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The Land of Painted Caves by Jean M Auel

It’s a long time between drinks for fans of Ice Age epic-novelist Jean M Auel. For three decades, the Oregon-based writer has been painstakingly composing her Earth’s Children series, in which her new novel, The Land of Painted Caves, is billed as the final installment.

Auel has rightly been hailed for her commitment to researching the period, 25,000 years ago, in which her characters lived and died. For a 2002 Time article, ‘Romancing the Stone Age’, the reporter trailed Auel on an archaeological dig and exploration of caves in the Dordogne region of France – the present-day territory to which Ayla, the heroine of the series, travels with her husband Jondalar from her starting point in the Eurasian steppes, where she was adopted as a five-year-old Cro-Magnon child by a Neanderthal tribe known as the Clan.

Like the five previous books in the series, which began with 1980’s megaselling The Clan of the Cave Bear, this work is laden (at times, overly so) with detail and depth. Scenes in which Ayla’s spear skills are called upon, for hunting or tribal defence, are somewhat belaboured and will be all too familiar to readers of the earlier books.

For newcomers, however, Auel strikes a helpful balance, finding natural lulls between action scenes and long marches to flash back to key moments in the series and flesh out Ayla’s biography.

Possibly the most unexpected element of The Land of Painted Caves is how fundamentally similar, in Auel’s eyes, the lives of Ice Age humans were to our own.

The author uses the deepening relationship of Ayla and her husband, and the weighty responsibilities she faces as a Zelandoni acolyte, to make the surprising point that the guilt of the working mother is nothing new; leaving your small child in the primary care of others while you go to work (or undertake rigorous and dangerous training) is just as stressful for a Cro-Magnon woman in prehistoric Europe as for a frazzled professional woman in 2011 New Zealand.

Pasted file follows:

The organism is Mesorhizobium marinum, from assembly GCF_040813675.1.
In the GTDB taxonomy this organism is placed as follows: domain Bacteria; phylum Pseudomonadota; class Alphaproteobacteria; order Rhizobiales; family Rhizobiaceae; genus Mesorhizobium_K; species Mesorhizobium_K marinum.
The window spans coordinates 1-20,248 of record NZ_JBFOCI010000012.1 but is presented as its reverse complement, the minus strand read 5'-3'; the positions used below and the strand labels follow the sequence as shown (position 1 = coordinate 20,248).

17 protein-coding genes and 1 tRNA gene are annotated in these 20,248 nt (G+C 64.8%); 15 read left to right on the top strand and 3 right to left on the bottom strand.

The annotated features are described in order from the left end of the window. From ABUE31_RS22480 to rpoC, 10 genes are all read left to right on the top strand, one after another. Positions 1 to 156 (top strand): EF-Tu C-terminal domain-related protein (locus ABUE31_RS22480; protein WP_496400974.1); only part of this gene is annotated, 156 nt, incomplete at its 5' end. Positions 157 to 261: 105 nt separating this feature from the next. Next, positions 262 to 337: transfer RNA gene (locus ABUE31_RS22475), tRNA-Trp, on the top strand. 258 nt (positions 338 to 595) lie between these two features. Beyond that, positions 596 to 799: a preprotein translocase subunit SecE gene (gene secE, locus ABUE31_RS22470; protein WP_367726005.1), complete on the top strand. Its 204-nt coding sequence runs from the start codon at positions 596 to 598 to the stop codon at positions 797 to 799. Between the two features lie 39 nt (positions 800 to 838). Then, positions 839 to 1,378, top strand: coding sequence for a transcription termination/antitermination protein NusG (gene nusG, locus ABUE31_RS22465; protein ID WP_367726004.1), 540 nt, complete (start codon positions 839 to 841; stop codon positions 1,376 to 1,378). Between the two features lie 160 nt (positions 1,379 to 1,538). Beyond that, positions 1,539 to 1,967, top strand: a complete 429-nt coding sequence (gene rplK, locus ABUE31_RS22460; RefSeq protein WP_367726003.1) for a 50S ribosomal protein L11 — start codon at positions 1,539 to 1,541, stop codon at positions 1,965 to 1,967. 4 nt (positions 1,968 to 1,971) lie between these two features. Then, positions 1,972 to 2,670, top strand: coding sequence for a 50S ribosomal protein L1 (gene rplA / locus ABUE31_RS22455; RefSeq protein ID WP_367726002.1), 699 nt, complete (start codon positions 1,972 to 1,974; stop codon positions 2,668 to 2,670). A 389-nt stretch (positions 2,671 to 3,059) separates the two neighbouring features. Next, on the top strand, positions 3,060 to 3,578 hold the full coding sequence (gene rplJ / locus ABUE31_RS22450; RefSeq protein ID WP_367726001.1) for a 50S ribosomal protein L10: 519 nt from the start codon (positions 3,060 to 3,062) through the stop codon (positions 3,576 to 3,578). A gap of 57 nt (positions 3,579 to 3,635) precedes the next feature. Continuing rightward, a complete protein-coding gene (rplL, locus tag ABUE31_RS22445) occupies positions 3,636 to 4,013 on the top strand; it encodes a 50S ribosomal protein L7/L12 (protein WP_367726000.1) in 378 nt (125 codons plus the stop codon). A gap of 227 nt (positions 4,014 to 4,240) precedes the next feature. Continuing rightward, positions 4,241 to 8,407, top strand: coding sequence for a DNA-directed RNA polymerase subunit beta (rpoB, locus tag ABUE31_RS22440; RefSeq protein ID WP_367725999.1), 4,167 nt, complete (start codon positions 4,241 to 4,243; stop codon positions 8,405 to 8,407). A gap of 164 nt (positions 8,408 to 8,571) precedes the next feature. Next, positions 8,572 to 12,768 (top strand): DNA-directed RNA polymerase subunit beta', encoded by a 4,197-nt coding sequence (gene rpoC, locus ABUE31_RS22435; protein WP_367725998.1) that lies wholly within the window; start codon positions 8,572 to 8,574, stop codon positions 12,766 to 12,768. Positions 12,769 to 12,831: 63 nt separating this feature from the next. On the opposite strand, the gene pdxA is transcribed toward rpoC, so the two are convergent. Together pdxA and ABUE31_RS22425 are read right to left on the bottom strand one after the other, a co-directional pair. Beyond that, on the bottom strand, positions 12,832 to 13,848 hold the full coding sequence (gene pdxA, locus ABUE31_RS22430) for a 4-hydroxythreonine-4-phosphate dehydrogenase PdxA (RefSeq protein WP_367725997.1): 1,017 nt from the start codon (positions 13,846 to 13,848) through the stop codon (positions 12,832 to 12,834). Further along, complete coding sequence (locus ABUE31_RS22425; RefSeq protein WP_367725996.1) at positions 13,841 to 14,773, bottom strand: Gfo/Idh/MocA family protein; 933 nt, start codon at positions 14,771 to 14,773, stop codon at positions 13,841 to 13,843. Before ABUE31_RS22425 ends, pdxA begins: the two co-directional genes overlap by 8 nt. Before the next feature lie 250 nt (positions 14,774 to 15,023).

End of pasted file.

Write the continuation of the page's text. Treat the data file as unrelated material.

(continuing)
What’s more, Ayla’s exceptional competence sets her apart. Her role as the medicine woman / shaman of her tribe, treating everything from morning sickness to measles and life-threatening compound bone fractures thanks to knowledge gained from the Clan, vastly improves the lives of others but also engenders suspicion and mistrust.

A gal can’t win, and the strain on Ayla is compounded by evidence that Jondalar – of whose masculine appeal Auel leaves readers in no doubt – may have been playing away in her absence, which in turn is complicated by the fact that though couples are commonly ‘mated’ to one another in a formal ritual, there is no cultural expectation of monogamy, and therefore no such concept as jealousy. New mates should be accommodated into the existing family unit in order to maintain stability and preserve tribal harmony.

But Auel’s creation is no ordinary woman, and it wouldn’t be (in part) an Ice Age bodice-ripper if she were to turn the other cheek: the famed sex scenes are as improbable and breathlessly Mills-and-Boonish as ever, and the chiselled abs and tawny manes of hair (on both humans and animals) would inspire a body-builder. The painted caves of the title are merely the backdrop.

Previously reviewed on Coast FM

Reviewer: Stephanie Jones


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